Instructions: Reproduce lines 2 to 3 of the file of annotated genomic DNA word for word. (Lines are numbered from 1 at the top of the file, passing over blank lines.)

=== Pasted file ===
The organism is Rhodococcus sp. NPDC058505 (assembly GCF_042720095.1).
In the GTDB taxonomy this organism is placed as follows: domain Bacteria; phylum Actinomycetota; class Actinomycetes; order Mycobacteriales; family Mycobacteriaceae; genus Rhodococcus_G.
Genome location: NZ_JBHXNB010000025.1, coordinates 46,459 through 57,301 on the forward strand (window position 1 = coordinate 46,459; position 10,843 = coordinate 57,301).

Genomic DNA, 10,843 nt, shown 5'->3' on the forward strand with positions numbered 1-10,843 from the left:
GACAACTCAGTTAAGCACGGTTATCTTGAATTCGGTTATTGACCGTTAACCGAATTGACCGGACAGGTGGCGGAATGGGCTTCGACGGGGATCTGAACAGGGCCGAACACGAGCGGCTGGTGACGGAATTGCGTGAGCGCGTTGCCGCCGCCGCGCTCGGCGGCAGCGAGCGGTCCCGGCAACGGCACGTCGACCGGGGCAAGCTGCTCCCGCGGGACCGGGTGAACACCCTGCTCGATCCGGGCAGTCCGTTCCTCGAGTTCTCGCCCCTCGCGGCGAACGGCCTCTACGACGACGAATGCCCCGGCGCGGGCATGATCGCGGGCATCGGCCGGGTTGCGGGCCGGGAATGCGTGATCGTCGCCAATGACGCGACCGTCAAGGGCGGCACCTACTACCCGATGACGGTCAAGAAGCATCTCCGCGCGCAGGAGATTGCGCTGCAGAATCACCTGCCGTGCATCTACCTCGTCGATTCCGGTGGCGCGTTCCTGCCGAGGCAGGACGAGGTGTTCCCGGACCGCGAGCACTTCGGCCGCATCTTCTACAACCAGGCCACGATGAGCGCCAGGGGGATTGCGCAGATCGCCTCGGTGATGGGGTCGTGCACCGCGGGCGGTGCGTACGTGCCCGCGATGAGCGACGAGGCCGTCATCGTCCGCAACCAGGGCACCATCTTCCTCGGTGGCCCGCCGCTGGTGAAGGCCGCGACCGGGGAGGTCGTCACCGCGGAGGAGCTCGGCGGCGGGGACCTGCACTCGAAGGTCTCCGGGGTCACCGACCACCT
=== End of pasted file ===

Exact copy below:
In the GTDB taxonomy this organism is placed as follows: domain Bacteria; phylum Actinomycetota; class Actinomycetes; order Mycobacteriales; family Mycobacteriaceae; genus Rhodococcus_G.
Genome location: NZ_JBHXNB010000025.1, coordinates 46,459 through 57,301 on the forward strand (window position 1 = coordinate 46,459; position 10,843 = coordinate 57,301).